What’s Next for SQL Server?
As we reported last year, SQL Server 2008 R2 will support 256 logical processors. Other features include better multi-server management tools and geospatial visualization in Reporting Services 3. A preview of the new version is available to MSDN and TechNet subscribers. The general public will have access later this month.
R2 offers several features targeted specifically at independent system vendors (ISVs):
ISVs will be able to pre-define templates for project Gemini. Gemini, which is being offered as part of Office 2010, appears to be an analytics engine for Excel. Microsoft claims that it can be used for “manipulating millions of rows of data into a single Excel workbook”.
They will also be able to pre-define SQL Server Reporting Services components. Details are currently light in both these areas; there are not any explanations as to how this differs from simply shipping these components separately.
Microsoft is also touting support for ATOM-based feeds. Given their repeated attempts to turn SQL Server into a web server, and the number of times they abandoned said features, developers should be leery of this offering.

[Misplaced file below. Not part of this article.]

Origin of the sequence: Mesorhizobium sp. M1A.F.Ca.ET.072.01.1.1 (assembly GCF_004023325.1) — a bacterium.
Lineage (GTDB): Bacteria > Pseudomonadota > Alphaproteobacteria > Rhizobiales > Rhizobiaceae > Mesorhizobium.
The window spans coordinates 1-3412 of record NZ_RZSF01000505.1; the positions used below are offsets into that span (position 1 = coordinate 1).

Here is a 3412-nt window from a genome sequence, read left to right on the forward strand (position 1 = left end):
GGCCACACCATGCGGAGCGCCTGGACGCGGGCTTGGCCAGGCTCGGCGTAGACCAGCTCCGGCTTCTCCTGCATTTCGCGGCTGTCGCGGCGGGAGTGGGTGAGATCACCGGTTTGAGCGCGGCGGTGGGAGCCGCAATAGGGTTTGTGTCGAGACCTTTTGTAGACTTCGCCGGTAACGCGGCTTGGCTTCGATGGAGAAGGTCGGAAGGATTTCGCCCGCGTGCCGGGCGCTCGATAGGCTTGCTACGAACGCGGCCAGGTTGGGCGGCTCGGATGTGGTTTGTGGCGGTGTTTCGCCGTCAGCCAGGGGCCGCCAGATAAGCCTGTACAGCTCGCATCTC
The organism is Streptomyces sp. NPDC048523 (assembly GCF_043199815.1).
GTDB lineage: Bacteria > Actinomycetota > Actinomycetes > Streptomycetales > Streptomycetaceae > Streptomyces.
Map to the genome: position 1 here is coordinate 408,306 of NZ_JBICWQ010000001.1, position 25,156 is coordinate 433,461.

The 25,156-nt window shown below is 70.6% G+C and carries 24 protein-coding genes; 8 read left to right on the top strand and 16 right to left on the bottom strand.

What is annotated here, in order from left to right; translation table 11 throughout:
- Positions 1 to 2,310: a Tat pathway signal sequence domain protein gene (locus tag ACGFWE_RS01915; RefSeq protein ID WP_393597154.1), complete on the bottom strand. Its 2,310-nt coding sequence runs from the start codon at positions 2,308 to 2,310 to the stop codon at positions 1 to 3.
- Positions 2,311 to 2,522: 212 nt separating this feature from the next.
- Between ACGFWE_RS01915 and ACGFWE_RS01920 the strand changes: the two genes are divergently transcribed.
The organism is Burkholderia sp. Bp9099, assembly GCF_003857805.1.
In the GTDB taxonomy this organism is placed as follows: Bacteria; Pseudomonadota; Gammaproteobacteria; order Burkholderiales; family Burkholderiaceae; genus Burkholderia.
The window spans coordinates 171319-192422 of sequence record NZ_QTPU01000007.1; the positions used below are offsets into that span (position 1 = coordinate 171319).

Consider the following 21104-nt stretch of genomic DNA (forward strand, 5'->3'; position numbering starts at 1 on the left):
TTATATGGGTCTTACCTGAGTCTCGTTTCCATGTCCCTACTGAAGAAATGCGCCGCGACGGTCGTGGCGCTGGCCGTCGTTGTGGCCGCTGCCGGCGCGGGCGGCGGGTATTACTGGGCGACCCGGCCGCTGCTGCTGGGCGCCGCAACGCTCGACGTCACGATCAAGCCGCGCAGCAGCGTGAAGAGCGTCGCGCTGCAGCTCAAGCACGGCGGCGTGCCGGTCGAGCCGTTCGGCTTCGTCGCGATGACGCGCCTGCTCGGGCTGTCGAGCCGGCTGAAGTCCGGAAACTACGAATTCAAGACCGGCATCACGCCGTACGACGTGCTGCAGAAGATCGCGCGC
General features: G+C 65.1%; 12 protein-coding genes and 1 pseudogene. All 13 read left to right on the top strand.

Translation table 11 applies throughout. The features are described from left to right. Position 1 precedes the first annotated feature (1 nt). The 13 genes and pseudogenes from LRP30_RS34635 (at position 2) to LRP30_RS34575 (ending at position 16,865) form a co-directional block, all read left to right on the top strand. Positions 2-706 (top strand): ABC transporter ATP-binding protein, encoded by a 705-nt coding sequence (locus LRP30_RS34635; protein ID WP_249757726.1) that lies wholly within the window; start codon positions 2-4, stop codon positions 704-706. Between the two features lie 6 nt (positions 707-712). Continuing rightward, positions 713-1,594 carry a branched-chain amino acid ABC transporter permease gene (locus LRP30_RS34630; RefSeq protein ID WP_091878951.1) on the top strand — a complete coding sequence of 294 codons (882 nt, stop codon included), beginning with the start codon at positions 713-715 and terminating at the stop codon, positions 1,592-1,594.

On the consumer side, the feature list is far more promising. SQL Server will be able to use 256 logical processors, a big win for companies looking to scale up instead of out. For those who are scaling out, R2 promises to offer better management tools for working with multiple-servers.
For reporting, Report Builder 3.0 will come with support for geospatial visualization. Geospatial visualization allows map-based charts to be created from data. You can see a sample of geospatial visualization on SQL Server new blog.
"They will also be able to pre-define SQL Server Reporting Services components. Details are currently light in both these areas" - Loads of info on the SRS side at: blogs.msdn.com/sqlrsteamblog/archive/2009/08/11...
"Microsoft is also touting support for ATOM-based feeds." - This appears to be for SRS, not for SQL Server proper (see link above). That makes a lot of sense and isn't something to be worried about. Agree, that if they are offering it for all of SQL Server it could be an issue.
Eran Kinsbruner May 05, 2015
Russ Danner May 03, 2015